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Straw added to a painting of Shulamite suggests Margarete's golden tresses, while black lines or tangled areas of black paint in Margarete imply the silent, erased presence of Shulamite.For Kiefer, Germany had maimed itself by the Holocaust.Influenced by Beuys, he saw art as a healing, spiritual process, and adopted myth and metaphor to investigate the "recent terror of history".This impetus for examining the Nazi era may have partly derived from the 1960s spirit of revolt against the legacy of previous generations.Tendrils of straw curl upwards like smoke from death-camp chimneys, ending in candle-like flames. For this flourishing crop might imply resurrection, yet the soil from which it grows is charred, while the tangles of black paint evoke the shorn piles of hair found at Auschwitz.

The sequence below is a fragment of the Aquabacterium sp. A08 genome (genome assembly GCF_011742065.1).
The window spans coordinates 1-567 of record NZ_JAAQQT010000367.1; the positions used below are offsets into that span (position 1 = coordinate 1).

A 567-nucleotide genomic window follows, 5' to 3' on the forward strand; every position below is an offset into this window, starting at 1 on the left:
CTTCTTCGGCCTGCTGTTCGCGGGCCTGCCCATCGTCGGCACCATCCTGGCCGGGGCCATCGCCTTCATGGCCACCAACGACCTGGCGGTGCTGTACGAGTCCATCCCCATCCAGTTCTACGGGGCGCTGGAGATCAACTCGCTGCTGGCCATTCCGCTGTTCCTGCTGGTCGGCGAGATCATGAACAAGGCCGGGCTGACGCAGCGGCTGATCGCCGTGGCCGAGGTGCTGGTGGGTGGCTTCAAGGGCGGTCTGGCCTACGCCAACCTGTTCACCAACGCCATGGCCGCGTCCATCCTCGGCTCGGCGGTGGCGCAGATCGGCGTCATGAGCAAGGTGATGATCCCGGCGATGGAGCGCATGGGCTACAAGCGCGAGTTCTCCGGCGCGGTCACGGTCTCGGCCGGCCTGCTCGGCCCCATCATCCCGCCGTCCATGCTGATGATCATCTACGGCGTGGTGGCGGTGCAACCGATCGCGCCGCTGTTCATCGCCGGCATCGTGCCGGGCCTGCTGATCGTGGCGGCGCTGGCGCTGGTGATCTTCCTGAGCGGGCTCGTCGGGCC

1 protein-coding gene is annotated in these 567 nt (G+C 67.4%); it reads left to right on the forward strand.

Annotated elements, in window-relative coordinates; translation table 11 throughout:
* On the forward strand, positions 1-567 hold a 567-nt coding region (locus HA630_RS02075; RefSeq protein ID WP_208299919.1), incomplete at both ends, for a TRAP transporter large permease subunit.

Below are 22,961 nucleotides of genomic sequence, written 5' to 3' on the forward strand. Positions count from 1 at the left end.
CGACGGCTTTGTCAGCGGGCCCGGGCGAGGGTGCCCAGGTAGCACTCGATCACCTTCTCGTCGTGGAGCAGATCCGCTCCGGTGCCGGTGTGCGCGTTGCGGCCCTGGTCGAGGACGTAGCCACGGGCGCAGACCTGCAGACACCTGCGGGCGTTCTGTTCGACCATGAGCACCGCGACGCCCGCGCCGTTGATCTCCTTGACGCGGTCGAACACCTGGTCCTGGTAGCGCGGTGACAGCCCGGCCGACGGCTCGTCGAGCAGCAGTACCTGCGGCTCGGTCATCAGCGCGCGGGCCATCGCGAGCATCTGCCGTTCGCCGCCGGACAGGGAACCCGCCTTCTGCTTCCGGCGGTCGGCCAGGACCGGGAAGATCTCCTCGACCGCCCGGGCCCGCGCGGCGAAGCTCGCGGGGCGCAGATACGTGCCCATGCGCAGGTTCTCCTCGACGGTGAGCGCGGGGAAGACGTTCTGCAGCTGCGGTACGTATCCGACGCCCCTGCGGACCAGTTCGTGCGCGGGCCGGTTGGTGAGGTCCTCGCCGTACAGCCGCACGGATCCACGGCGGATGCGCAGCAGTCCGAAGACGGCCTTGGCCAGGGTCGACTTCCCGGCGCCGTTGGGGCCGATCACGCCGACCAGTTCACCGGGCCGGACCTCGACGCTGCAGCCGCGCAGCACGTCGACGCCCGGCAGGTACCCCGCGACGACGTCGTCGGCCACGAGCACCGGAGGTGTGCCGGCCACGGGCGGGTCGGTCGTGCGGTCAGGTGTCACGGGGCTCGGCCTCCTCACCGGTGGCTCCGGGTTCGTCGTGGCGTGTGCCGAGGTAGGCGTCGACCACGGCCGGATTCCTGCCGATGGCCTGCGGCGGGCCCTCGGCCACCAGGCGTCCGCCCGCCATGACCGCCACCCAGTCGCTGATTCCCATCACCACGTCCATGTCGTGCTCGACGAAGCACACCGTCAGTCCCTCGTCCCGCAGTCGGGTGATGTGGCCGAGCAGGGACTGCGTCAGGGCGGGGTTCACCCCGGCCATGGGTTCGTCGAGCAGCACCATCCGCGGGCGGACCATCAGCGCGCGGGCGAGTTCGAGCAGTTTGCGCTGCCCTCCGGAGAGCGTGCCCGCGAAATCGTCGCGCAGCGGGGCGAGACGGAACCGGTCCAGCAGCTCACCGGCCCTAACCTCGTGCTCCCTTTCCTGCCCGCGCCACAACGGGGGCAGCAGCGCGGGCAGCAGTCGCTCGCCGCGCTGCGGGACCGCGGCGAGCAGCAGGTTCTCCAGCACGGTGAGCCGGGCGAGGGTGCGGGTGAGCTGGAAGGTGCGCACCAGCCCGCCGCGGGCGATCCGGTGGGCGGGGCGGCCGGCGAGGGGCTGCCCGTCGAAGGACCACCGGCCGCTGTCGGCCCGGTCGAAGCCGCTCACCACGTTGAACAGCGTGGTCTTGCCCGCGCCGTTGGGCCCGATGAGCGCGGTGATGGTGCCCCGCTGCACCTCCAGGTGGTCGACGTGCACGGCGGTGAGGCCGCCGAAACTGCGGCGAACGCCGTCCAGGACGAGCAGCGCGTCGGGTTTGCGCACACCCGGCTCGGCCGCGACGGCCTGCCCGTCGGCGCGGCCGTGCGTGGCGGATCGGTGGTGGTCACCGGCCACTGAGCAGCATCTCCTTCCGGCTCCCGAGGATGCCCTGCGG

Having exploited the metaphoric resonances of lead and sand, Kiefer first used straw in the early Eighties.Two figures are contrasted in the poem and act as the central metaphor: Margarete, with her cascade of blonde Aryan hair, and Shulamite, a Jewish woman whose black hair denotes her Semitic origins, but which is also ashen from burning.The theme of Celan's poem has been a preoccupation of the German artist Anselm Kiefer, for whom Margarete and Shulamite have become the metaphoric protagonists in a series of paintings, of which Margarete (1981) is the concluding work.The Romanian poet Paul Celan was the only member of his family to survive incarceration in a concentration camp during the Holocaust, but committed suicide in 1970, at the age of 49, after producing a body of work that included the searingly painful poem, "Death Fugue".In it he talks of the inhabitants of the camp drinking black milk and digging graves in the sky.

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